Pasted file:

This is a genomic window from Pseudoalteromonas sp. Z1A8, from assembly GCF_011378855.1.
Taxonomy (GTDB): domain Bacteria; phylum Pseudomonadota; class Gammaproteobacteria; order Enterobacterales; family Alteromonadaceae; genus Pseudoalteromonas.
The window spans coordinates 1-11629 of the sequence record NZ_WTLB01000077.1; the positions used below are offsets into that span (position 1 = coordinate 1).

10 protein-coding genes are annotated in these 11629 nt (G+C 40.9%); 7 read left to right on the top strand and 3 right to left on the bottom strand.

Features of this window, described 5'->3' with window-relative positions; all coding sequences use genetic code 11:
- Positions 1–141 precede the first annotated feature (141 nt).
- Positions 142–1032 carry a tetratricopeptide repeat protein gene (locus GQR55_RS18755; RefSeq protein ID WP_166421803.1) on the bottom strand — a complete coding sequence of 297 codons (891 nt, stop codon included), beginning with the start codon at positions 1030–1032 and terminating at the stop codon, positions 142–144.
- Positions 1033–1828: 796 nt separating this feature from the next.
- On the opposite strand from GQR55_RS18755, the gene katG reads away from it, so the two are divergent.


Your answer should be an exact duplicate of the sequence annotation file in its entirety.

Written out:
This is a genomic window from Pseudoalteromonas sp. Z1A8, from assembly GCF_011378855.1.
Taxonomy (GTDB): domain Bacteria; phylum Pseudomonadota; class Gammaproteobacteria; order Enterobacterales; family Alteromonadaceae; genus Pseudoalteromonas.
The window spans coordinates 1-11629 of the sequence record NZ_WTLB01000077.1; the positions used below are offsets into that span (position 1 = coordinate 1).

10 protein-coding genes are annotated in these 11629 nt (G+C 40.9%); 7 read left to right on the top strand and 3 right to left on the bottom strand.

Features of this window, described 5'->3' with window-relative positions; all coding sequences use genetic code 11:
- Positions 1–141 precede the first annotated feature (141 nt).
- Positions 142–1032 carry a tetratricopeptide repeat protein gene (locus GQR55_RS18755; RefSeq protein ID WP_166421803.1) on the bottom strand — a complete coding sequence of 297 codons (891 nt, stop codon included), beginning with the start codon at positions 1030–1032 and terminating at the stop codon, positions 142–144.
- Positions 1033–1828: 796 nt separating this feature from the next.
- On the opposite strand from GQR55_RS18755, the gene katG reads away from it, so the two are divergent.